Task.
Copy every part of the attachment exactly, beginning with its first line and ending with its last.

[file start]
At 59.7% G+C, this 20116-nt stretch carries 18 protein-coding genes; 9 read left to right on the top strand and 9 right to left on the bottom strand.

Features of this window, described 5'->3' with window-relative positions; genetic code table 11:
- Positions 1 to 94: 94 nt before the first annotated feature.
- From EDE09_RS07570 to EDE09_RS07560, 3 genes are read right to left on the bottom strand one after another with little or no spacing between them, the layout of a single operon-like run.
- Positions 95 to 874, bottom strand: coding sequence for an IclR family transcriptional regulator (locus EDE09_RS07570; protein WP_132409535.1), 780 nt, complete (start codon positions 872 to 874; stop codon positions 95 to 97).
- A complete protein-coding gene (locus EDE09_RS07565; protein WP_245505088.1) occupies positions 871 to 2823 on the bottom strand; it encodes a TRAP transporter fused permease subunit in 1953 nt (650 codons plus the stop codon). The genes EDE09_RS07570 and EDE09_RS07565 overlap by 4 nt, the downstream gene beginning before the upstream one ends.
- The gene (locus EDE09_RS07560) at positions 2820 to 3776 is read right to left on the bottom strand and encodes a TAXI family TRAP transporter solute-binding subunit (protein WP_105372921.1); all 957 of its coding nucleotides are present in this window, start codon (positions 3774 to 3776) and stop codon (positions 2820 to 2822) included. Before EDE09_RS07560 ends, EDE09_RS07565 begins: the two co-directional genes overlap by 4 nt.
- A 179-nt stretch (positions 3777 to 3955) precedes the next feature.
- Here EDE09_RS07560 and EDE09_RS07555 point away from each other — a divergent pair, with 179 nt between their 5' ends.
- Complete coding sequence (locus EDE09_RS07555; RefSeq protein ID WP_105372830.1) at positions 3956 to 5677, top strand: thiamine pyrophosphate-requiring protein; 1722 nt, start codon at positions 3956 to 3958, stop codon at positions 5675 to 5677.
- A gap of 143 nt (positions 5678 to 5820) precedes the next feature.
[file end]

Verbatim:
At 59.7% G+C, this 20116-nt stretch carries 18 protein-coding genes; 9 read left to right on the top strand and 9 right to left on the bottom strand.

Features of this window, described 5'->3' with window-relative positions; genetic code table 11:
- Positions 1 to 94: 94 nt before the first annotated feature.
- From EDE09_RS07570 to EDE09_RS07560, 3 genes are read right to left on the bottom strand one after another with little or no spacing between them, the layout of a single operon-like run.
- Positions 95 to 874, bottom strand: coding sequence for an IclR family transcriptional regulator (locus EDE09_RS07570; protein WP_132409535.1), 780 nt, complete (start codon positions 872 to 874; stop codon positions 95 to 97).
- A complete protein-coding gene (locus EDE09_RS07565; protein WP_245505088.1) occupies positions 871 to 2823 on the bottom strand; it encodes a TRAP transporter fused permease subunit in 1953 nt (650 codons plus the stop codon). The genes EDE09_RS07570 and EDE09_RS07565 overlap by 4 nt, the downstream gene beginning before the upstream one ends.
- The gene (locus EDE09_RS07560) at positions 2820 to 3776 is read right to left on the bottom strand and encodes a TAXI family TRAP transporter solute-binding subunit (protein WP_105372921.1); all 957 of its coding nucleotides are present in this window, start codon (positions 3774 to 3776) and stop codon (positions 2820 to 2822) included. Before EDE09_RS07560 ends, EDE09_RS07565 begins: the two co-directional genes overlap by 4 nt.
- A 179-nt stretch (positions 3777 to 3955) precedes the next feature.
- Here EDE09_RS07560 and EDE09_RS07555 point away from each other — a divergent pair, with 179 nt between their 5' ends.
- Complete coding sequence (locus EDE09_RS07555; RefSeq protein ID WP_105372830.1) at positions 3956 to 5677, top strand: thiamine pyrophosphate-requiring protein; 1722 nt, start codon at positions 3956 to 3958, stop codon at positions 5675 to 5677.
- A gap of 143 nt (positions 5678 to 5820) precedes the next feature.